The Grange is a former Rectory building with 10 acres of gardens, situated in a small rural village in West Norfolk. The project started as a family home, and has developed over time to employ one part time member of staff who works with a range of volunteers, including many refugees and asylum seekers, to develop and maintain the gardens and outdoor spaces. The main building has 9 bedrooms, and for a time the project mainly offered residential retreats. During this period up to 12 groups of asylum seekers would visit every year for anything from 3-10 days, but due to fire restrictions the project has now moved on to only offering single-day sessions.

“Be aware of sensitivities that other people may have, but don’t let that be a barrier to engagement or mean you treat people differently just because they are a refugee or asylum seekers. Look for similarities between people and yourself, rather and differences. Monthly supervision with a trained therapist can help deal with some of the emotional burden that can come from the work. Ensure appropriate safeguarding measures are in place. If working in rural environments, be aware of isolation and any health and safety issues that may arise from lone working.”

Location - coordinates

The Grange
The Street
Great Cressingham
IP25 6NL

Garden description

The project is located in a very small rural village in West Norfolk, and is based around a former rectory building which was originally the childhood home of one of the project founders, and later became her family home as an adult. The gardens cover around 10 acres, with a herb garden, polytunnel, fruit orchard, forest garden, large lawns, water meadows and permaculture vegetable beds. The entire site has been designed using permaculture principles, and also has spaces for the livestock, currently chickens and two Shetland ponies. In addition to the main building there are a number of barns and outbuildings which have been converted into workshop spaces for crafts including pottery and textile weaving. There is also an outdoor green woodwork area, and a cob pizza oven.

Visitor numbers vary throughout the year, and also depending on what activities are happening. When The Grange was able to host residential retreats the numbers of refugees and asylum seekers visiting was far greater, but without residential stays there are more local volunteers coming and only around 5 refugees and asylum seekers visiting per month from a partner organization based in Norwich, as part of their involvement in Work Day Wednesdays.

The project is able to run on a low budget due to the absence of rental payments, since the use of the premises is gifted by the property owners. The main costs are staff time and overheads such as power, water etc. and practical items such as tools, animal feed and refreshments.

Details of the initiative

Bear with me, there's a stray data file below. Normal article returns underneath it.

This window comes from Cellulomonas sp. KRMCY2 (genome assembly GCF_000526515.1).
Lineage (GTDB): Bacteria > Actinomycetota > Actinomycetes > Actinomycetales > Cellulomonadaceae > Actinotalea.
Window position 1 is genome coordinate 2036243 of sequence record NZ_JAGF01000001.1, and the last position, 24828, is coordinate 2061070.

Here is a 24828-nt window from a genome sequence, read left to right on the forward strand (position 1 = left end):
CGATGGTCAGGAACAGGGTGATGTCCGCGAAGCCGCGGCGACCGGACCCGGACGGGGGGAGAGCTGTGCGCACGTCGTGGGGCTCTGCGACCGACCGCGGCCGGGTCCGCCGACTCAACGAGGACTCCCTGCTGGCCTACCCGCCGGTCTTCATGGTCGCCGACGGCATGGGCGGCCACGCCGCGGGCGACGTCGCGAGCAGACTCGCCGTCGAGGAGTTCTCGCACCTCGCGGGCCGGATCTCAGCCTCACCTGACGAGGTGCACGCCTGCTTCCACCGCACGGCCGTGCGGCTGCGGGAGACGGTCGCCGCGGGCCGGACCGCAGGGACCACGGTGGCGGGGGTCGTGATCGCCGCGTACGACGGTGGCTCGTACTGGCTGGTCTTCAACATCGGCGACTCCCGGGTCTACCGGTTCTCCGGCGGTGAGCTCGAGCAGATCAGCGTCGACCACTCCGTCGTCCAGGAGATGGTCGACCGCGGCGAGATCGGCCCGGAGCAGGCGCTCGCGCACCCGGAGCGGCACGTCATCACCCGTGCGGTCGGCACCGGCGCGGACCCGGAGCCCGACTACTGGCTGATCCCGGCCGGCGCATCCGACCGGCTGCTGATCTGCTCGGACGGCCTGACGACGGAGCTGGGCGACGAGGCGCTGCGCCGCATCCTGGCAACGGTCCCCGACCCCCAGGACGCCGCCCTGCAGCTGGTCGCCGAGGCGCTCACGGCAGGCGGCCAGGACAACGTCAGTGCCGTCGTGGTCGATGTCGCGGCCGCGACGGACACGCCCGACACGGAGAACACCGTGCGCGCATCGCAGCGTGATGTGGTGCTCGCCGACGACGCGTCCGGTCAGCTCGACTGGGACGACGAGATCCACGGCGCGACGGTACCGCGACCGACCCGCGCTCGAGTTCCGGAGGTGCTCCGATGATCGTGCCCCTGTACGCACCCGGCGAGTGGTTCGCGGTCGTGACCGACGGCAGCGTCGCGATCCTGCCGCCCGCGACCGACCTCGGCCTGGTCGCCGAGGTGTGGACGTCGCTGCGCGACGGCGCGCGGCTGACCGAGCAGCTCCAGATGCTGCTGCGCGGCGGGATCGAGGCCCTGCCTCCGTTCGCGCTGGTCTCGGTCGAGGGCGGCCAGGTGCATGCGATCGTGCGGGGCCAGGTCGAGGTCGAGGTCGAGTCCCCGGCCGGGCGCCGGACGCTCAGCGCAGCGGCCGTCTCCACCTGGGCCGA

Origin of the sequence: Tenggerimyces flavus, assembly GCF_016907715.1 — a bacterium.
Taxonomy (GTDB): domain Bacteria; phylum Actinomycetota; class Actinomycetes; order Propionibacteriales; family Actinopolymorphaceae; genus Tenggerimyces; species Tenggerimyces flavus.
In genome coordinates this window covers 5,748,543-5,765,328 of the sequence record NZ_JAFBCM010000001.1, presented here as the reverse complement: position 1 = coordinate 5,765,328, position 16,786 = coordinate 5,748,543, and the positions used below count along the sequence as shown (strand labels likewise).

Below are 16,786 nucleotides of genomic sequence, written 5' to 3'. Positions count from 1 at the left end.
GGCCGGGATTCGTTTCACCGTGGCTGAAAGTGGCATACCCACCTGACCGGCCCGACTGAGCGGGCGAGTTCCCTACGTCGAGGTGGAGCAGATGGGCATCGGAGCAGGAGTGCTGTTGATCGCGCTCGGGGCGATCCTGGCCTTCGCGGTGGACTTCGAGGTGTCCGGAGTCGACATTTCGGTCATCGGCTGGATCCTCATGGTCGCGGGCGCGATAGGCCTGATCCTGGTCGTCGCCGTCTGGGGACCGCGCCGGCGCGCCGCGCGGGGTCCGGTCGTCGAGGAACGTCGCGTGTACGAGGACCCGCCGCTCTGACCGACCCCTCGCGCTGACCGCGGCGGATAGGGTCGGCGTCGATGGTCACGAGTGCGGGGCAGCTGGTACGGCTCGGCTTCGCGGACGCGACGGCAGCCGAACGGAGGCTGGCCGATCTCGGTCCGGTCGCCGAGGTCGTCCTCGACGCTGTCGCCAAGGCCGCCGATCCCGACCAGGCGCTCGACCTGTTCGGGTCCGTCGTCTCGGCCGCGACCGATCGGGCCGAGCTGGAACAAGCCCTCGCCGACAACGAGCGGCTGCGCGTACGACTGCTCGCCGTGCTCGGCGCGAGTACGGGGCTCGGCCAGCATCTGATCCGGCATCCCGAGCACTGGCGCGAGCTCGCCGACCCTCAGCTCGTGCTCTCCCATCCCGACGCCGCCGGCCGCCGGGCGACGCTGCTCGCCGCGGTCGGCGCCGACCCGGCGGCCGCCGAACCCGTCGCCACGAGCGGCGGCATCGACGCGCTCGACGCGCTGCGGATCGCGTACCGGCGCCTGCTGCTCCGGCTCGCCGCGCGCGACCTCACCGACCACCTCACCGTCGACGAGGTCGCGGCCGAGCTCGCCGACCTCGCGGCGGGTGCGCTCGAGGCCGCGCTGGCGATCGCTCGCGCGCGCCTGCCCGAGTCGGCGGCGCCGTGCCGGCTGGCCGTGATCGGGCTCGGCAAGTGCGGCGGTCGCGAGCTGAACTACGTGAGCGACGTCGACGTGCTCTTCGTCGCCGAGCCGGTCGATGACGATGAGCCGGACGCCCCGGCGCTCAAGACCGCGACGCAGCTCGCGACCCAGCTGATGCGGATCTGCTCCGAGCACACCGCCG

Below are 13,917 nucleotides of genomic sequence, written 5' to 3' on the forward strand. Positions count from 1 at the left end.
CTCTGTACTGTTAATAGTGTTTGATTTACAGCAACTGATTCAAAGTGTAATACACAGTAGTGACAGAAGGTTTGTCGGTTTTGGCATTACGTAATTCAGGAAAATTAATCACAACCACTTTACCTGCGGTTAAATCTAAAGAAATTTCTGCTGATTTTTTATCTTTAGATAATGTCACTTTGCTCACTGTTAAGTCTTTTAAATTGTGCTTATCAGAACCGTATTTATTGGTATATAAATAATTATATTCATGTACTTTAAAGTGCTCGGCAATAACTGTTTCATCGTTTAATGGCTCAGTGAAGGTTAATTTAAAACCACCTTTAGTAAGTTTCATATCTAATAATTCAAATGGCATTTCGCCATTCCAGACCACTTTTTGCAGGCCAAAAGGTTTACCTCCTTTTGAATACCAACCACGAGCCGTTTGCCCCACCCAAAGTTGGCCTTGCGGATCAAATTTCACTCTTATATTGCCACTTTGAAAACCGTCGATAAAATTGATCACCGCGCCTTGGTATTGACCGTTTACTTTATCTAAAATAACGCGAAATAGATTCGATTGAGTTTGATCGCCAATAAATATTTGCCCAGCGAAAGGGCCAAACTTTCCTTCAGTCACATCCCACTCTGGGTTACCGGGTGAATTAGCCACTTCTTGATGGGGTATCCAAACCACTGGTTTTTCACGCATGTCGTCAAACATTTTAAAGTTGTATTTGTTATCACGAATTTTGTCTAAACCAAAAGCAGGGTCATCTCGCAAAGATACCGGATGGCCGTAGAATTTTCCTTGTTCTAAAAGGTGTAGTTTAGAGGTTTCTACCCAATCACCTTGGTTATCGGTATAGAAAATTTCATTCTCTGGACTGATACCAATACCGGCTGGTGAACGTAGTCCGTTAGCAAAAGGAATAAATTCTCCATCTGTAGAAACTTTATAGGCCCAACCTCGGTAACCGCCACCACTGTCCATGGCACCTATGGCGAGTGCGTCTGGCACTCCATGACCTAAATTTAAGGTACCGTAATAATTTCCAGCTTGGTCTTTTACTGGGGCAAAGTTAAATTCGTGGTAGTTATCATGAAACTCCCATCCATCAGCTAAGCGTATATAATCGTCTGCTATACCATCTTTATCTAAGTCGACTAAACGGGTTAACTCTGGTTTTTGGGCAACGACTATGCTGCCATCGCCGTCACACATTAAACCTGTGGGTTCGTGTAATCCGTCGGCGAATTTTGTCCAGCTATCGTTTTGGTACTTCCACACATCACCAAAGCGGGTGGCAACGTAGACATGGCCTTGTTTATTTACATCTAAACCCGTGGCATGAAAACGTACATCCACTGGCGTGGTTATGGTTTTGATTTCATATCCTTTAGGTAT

The Grange run regular “Workday Wednesdays”, where local volunteers join with a group of refugees and asylum seekers from Norwich (the nearest city) to garden and eat together. All first time volunteers must complete an application form and be assessed by a staff member. All volunteers receive training in the asylum system and how to work with asylum seekers, as well as how to be aware of the signs of vicarious trauma. A key part of the training is identifying boundaries to ensure volunteers are not offering well-meaning, but potentially damaging, advice on practical or psychological challenges.

Chances / Opportunities

The project has also started running a range of workshops and craft based courses in partnership with local artists. These help bring income in to the project and also raise awareness about the work they are doing with sanctuary seekers.

The Grange sees both formal and informal therapeutic outcomes. One psychotherapist who brought groups to The Grange described his weeks there as being like a ‘turbo charger’ for his therapeutic process. He said he could accomplish as much with some people in a week at The Grange as with 6 months in weekly group sessions in London. Feedback from group members shows that some of the key reasons for this are:

  • The trust shown to be welcomed in to a family home and to be made welcome.
  • The space and beauty of The Grange and the surrounding area.
  • Working alongside local volunteers and feeling valued as part of the group.

  • Threats/Challenges

    The only threats or challenges are the availability of a suitable tutor, and the lack of funding to pay for sessions when a volunteer tutor is not available.


    The skills sharing aspect of work at The Grange also has very beneficial outcomes. The Grange works with local craftspeople to offer art, pottery, weaving, woodwork, music and other learning opportunities. They also identify skills that asylum seekers and refugees have and find ways for them to explore those at The Grange, and to share them with others. This is a fun way of providing a therapeutic environment where people can regain confidence in their own abilities and be part of a safe learning environment which can support them to find their way into more formal learning spaces like English classes, college etc.